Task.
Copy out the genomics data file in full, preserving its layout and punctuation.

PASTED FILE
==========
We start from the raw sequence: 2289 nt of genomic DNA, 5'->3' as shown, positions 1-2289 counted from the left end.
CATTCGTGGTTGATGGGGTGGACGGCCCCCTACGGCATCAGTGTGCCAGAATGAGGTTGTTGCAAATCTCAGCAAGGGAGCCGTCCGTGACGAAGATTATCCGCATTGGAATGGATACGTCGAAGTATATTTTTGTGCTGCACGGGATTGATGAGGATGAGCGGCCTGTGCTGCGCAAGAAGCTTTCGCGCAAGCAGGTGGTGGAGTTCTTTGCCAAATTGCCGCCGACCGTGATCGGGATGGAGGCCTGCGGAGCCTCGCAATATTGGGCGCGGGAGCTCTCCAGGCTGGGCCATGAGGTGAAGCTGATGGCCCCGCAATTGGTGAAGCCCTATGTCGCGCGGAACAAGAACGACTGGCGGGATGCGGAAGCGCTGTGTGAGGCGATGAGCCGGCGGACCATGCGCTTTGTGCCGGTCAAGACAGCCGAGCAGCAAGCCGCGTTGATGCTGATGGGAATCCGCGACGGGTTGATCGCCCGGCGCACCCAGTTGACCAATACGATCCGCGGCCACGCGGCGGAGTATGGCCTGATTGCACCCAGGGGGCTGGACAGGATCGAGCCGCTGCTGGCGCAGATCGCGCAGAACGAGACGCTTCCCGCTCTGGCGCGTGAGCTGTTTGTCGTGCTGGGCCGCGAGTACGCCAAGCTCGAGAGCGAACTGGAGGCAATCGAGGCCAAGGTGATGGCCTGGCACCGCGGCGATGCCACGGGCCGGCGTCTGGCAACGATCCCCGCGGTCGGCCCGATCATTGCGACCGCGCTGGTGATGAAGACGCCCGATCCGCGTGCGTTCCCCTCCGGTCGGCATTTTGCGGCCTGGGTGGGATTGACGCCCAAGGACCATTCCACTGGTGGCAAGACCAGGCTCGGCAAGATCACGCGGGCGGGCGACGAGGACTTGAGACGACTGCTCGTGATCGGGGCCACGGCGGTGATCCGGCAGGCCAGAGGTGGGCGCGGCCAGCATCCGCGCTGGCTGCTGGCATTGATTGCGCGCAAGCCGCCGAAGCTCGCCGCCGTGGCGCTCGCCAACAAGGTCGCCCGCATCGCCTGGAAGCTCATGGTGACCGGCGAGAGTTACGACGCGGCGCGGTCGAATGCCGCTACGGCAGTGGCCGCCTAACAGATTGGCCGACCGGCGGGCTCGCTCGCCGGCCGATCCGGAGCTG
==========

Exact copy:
We start from the raw sequence: 2289 nt of genomic DNA, 5'->3' as shown, positions 1-2289 counted from the left end.
CATTCGTGGTTGATGGGGTGGACGGCCCCCTACGGCATCAGTGTGCCAGAATGAGGTTGTTGCAAATCTCAGCAAGGGAGCCGTCCGTGACGAAGATTATCCGCATTGGAATGGATACGTCGAAGTATATTTTTGTGCTGCACGGGATTGATGAGGATGAGCGGCCTGTGCTGCGCAAGAAGCTTTCGCGCAAGCAGGTGGTGGAGTTCTTTGCCAAATTGCCGCCGACCGTGATCGGGATGGAGGCCTGCGGAGCCTCGCAATATTGGGCGCGGGAGCTCTCCAGGCTGGGCCATGAGGTGAAGCTGATGGCCCCGCAATTGGTGAAGCCCTATGTCGCGCGGAACAAGAACGACTGGCGGGATGCGGAAGCGCTGTGTGAGGCGATGAGCCGGCGGACCATGCGCTTTGTGCCGGTCAAGACAGCCGAGCAGCAAGCCGCGTTGATGCTGATGGGAATCCGCGACGGGTTGATCGCCCGGCGCACCCAGTTGACCAATACGATCCGCGGCCACGCGGCGGAGTATGGCCTGATTGCACCCAGGGGGCTGGACAGGATCGAGCCGCTGCTGGCGCAGATCGCGCAGAACGAGACGCTTCCCGCTCTGGCGCGTGAGCTGTTTGTCGTGCTGGGCCGCGAGTACGCCAAGCTCGAGAGCGAACTGGAGGCAATCGAGGCCAAGGTGATGGCCTGGCACCGCGGCGATGCCACGGGCCGGCGTCTGGCAACGATCCCCGCGGTCGGCCCGATCATTGCGACCGCGCTGGTGATGAAGACGCCCGATCCGCGTGCGTTCCCCTCCGGTCGGCATTTTGCGGCCTGGGTGGGATTGACGCCCAAGGACCATTCCACTGGTGGCAAGACCAGGCTCGGCAAGATCACGCGGGCGGGCGACGAGGACTTGAGACGACTGCTCGTGATCGGGGCCACGGCGGTGATCCGGCAGGCCAGAGGTGGGCGCGGCCAGCATCCGCGCTGGCTGCTGGCATTGATTGCGCGCAAGCCGCCGAAGCTCGCCGCCGTGGCGCTCGCCAACAAGGTCGCCCGCATCGCCTGGAAGCTCATGGTGACCGGCGAGAGTTACGACGCGGCGCGGTCGAATGCCGCTACGGCAGTGGCCGCCTAACAGATTGGCCGACCGGCGGGCTCGCTCGCCGGCCGATCCGGAGCTG